War crimes are likely being committed in war-torn Libya, but limited access to information is hindering investigation, International Criminal Court (ICC) chief prosecutor, Fatou B. Bensouda, told Al Arabiya’s Diplomatic Avenue on Friday.
Although the ICC does not have detailed information due to difficulties of ground access in Libya, “it is clear from all the public reports that are available that the crimes of torture, of killings, these are crimes that could potentially fall within the jurisdiction of the ICC,” Bensouda said.
The numbers of alleged victims of tortures – reportedly in thousands – is of “of grave concern” to the ICC, she said. “They’re staggering.”
“I think it is high time that these detainees are brought to justice or they are released.”
The issue of resources is something the ICC has been facing for a long time especially in a country like Libya, said Bensouda. “Certainly I would need more resources to be able to do my investigations as it should be done, effectively.”
“As you have seen, the security situation has deteriorated. The political instability is there to the extent that it is having an impact on my investigations,” she said.
“The information that we are collecting on Libya is not only from within Libya; we are also trying to arrange to get information from outside,” Bensouda said.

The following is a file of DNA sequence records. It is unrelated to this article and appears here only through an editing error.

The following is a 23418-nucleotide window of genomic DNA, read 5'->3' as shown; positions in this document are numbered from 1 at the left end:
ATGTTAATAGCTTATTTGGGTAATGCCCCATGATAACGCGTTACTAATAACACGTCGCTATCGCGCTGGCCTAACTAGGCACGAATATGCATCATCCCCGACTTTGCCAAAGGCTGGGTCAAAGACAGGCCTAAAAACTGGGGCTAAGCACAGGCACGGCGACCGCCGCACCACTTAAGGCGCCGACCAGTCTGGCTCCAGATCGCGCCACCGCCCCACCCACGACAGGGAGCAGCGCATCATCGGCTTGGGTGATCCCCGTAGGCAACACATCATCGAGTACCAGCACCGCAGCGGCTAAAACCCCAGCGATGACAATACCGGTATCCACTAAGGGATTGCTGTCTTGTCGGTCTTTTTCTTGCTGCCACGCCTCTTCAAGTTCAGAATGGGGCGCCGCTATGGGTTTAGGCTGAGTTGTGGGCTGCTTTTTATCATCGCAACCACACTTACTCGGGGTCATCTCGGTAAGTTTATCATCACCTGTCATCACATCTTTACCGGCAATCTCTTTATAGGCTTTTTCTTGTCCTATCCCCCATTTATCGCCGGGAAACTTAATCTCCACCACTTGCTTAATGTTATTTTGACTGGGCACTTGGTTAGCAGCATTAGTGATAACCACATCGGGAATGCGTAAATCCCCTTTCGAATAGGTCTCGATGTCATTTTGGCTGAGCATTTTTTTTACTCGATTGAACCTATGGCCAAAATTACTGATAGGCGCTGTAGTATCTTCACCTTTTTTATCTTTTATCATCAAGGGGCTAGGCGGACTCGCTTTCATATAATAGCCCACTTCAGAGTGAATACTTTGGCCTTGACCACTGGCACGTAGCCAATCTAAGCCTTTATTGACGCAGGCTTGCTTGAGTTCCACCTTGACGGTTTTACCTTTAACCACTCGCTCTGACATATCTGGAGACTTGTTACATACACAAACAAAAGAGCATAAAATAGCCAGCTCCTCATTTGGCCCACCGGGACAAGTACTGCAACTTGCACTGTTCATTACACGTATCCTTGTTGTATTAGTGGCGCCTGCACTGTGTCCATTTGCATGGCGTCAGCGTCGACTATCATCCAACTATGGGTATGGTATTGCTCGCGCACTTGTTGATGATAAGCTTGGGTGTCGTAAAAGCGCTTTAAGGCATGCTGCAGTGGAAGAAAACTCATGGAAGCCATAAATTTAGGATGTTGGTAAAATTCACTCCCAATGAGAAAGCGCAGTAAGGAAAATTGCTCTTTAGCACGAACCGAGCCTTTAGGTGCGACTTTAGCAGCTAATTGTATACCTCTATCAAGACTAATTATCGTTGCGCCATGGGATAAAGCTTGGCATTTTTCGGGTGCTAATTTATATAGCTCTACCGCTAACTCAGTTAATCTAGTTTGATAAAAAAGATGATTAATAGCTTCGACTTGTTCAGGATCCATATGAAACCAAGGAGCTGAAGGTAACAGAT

There should be some coordination between Libya’s “friends” to be able to deploy adequate resources, garner valid information and give support to Libyans, she added.
The ICC and the United Nations can for instance work on “the justice issues that the people of Libya certainly deserve to have.”
Bensouda said members of the Security Council welcomed and supported the idea to set up an international justice issues “contact group.”
“There was an overwhelming support by states, members of the Security Council, who feel that, think that, who support the idea that this contact group should be formed and that it will be useful for us to be able to work to bring back justice and rule of law to Libya,” she said.
Having two parallel governments and parliaments operating in war-entrenched Libya is another obstacle the ICC is facing.
“It’s very complicated because we have to be able to know what is the legitimate government of Libya that we should be dealing with,” she added.
“This has posed some problems I think as it has posed some problems for everybody who is trying to bring a solution to the Libya crisis.”
“But we are trying to work with what we have, as much as we can, and at least [with] those who have been recognized as the legitimate government of Libya.”
Speaking about Libya’s reluctance to surrender of later Muammar Qaddafi’s son, Saif al-Islam, to the ICC, Bensouda said: “It’s the legal obligation that Libya should respect.”
“I have been very consistent in the calling for the surrender, the immediate surrender of Saif al-Islam to the ICC,” she added.
Libya has plunged into full-fledged war since the NATO-backed ouster of Qaddafi in 2011, with Islamist extremists setting up a rival government and parliaments in Tripoli with the support of armed and powerful militias.